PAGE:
Finishing The Edges In The Clockwork, Such As Audemars Piguet
The beveling is a particularly complex nature of finissage, which has a large share in the beauty of the movement. The edges of the individual parts of a clockwork are specially worked with the angling, also known as bending, to create beautiful light reflexes, which emphasize the outline of the movement components. The technique is to break the edges between the surface and the flanks and form a chamfer or chamfer, which is subsequently polished.
The inclination of the bevel is usually 45 degrees. This process is carried out by watchmakers, for example, in serial production of CNC milling machines, since they operate cleanly and uniformly. If the number of pieces is particularly high, punching machines are used. This considerably shortens the working time and results are one hundred percent identical. Artistic works can hardly be found here. The angling is applied not only for aesthetic reasons, but also improves the function of the movement. For burrs, burrs produced during production are eliminated. The subsequent polishing compresses the material and thus reduces corrosion.
Audemars Piguet Places Emphasis On Manual Angling Of The Edges In The Movement
The mechanical methods, however, have their limitations. For example, no re-entrant corner can be formed, since this is rounded off automatically during milling and subsequently has to be machined manually with a file. Traditional manufactories such as Audemars Piguetattach great importance to manual angling, and their watchmakers make their own for themselves, as no special training in watchmaking schools is offered for fishing. At Audemars Piguet, a trainee learns about a year until he has mastered the bevels well. But even after that, he must always improve his technique during his career. A watchmaker needs up to ten hours to process a workpiece. Various files, grinding stones and polishing steels are used.
Angling Is Carried Out In Several, Time-Consuming Steps
After a surface treatment of the flanks, the bevels are formed or finished with a file specially cut to the workpiece. The watchmaker then removes the filings left in the transverse direction by filing in the longitudinal direction. It is important to ensure that no distortions occur. The surface is ground and then processed with increasingly fine sanding files. The edges and corners must not be rounded. Thorough cleaning removes the workpiece from all grinding residues so that the workpiece can not get scratches. The subsequent polish grinding is a polishing process, in which the material is smoothed with a tool of hardened steel. Finally, the polishing is further refined by machining the workpiece with a polishing wood until it reaches the final gloss.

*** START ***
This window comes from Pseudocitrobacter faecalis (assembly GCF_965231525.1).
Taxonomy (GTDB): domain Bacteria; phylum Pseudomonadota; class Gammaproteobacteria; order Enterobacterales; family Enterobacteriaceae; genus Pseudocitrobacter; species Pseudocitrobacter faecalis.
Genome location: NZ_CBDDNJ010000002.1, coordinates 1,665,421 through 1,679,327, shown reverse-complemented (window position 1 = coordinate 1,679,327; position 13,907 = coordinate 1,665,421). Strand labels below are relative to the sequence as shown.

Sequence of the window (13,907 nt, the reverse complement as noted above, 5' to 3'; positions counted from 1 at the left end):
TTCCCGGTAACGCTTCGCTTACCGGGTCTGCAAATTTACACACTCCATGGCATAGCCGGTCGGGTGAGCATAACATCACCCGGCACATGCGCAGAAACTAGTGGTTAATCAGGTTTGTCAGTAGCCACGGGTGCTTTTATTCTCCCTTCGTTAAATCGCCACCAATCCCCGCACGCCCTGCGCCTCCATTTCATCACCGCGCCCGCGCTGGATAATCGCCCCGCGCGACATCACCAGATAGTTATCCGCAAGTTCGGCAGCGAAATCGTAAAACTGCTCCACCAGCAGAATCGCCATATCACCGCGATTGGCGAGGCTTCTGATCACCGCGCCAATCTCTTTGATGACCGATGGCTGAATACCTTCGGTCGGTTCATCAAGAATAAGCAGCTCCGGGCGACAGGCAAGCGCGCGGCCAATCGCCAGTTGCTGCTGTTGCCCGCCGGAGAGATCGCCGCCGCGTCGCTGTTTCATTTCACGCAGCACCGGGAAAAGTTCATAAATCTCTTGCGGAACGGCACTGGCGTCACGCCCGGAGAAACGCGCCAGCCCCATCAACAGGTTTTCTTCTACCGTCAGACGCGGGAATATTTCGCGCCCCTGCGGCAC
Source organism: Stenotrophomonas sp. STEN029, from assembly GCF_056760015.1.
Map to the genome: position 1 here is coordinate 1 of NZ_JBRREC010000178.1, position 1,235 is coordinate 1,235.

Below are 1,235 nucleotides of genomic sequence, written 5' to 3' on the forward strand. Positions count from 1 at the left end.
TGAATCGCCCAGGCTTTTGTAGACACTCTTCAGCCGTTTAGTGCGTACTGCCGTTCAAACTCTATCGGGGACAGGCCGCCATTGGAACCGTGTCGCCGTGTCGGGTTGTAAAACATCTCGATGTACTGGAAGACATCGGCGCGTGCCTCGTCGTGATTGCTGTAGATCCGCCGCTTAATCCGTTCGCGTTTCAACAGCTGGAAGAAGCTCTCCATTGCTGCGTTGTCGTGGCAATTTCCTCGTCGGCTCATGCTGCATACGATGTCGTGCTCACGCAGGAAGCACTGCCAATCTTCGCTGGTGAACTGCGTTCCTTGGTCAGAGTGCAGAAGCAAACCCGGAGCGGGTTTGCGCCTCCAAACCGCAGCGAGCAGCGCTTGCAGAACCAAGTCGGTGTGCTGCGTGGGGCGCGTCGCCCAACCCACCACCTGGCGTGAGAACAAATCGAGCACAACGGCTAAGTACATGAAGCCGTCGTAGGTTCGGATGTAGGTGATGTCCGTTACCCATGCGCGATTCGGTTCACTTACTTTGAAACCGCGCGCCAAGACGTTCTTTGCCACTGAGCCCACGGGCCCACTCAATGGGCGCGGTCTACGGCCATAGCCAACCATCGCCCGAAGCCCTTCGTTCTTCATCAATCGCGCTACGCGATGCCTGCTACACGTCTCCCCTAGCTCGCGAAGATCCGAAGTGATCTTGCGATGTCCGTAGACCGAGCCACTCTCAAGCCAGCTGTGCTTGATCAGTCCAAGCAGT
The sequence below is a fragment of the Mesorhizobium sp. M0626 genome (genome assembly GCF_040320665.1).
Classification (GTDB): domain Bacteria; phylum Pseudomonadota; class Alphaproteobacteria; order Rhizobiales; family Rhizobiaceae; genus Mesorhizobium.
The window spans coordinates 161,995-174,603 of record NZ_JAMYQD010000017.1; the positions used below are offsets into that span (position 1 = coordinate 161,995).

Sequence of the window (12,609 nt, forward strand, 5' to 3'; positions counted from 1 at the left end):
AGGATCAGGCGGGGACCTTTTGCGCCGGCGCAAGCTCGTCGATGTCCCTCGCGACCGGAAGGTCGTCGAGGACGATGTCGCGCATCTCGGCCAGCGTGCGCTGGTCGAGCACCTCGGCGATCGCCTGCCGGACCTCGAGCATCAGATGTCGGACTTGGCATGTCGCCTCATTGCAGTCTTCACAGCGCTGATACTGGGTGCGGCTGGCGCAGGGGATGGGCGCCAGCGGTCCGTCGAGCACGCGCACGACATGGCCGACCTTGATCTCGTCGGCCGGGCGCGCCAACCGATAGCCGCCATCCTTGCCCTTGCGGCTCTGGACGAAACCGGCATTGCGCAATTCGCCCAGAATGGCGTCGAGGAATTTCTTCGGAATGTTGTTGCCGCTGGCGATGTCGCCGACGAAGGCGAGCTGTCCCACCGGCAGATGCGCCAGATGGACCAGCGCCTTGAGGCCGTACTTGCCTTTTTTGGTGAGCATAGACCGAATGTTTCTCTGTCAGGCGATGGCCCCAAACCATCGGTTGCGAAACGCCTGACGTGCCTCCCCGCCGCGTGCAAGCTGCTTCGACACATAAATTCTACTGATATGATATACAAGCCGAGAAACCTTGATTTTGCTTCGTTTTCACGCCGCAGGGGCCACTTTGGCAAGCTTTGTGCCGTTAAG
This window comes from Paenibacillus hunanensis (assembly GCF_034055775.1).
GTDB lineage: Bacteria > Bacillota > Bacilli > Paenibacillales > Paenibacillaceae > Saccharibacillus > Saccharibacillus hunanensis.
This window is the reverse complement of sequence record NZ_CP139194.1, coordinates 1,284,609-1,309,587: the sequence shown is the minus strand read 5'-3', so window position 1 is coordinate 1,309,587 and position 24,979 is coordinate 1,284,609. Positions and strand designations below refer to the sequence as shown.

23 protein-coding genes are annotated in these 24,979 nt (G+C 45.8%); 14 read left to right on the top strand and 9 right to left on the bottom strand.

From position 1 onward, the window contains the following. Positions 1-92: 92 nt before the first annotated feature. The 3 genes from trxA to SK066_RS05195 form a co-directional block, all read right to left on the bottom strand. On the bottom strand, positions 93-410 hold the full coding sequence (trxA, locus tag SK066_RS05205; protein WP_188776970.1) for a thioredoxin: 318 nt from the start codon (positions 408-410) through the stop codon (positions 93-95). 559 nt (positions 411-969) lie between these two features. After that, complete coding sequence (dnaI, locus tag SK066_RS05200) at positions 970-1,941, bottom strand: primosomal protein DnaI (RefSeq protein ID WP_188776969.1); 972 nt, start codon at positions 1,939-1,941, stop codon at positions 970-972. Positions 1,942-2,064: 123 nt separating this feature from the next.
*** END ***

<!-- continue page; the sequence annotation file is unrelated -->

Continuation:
The bevel or chamfer connects the upper side of the workpiece to the flank side. Each piece has its own forms – according to its function or the overall visual image of the movement. Depending on the shape, different corners are created: inward, rounded or outgoing corners. In the Haute Horlogerie, the corners are often increased, without a real necessity. However, the incorporation of corners is particularly difficult and thus the expression of high watchmaking art.
The Incorporation Of Corners Into Clockwork Parts Is Particularly Difficult
The most difficult is to make the reinserting corner. This occurs when two chamfers meet inwards. With an accurate tip, this corner can only be done by hand. If the tip is missing, the expert speaks of a rounded corner. Their difficulty is much lower. Therefore, milling machines can also execute these corners. The outgoing corner is the inverted shape of the re-entrant, that is, two chamfers form an outwardly tapering angle. If the corner is of high quality, the corner is absolutely pointed and not blunt or rounded. These three designations are often also found when the impingement of two flanks is to be described. Their finishing is as complex as the angling and requires the utmost care. If the flanks are not treated cleanly and evenly, this also has an effect on the bevel.
If the workpieces have been produced by the stamping method, the pieces already have regular flanks. Therefore, it is not usual to work on the flanks at mid-price watches, reported by Loverists.com. In the world of Haute Horlogerie, which also includes Audemars Piguet, the flanks are still individually worked out and refined by satinizing in their optics. This is done exclusively by hand, since no machine achieves the desired quality.
Before satinizing, the watchmaker removes all unsightly approaches and production traces.Subsequently, he processes the flank with different files until it is absolutely flat and regular.For a corrugated flank inevitably leads to a corrugated chamfer. As with angling, the watchmaker also uses a variety of grinding wheels and sanding files for satinizing.Alternatively, a diamond grinding wheel or synthetic stones are used on a micromotor.However, more material is removed, which makes correcting errors more difficult. Once the desired satin finish has been achieved, the workpiece is ready for the final step in finishing: high-gloss polishing.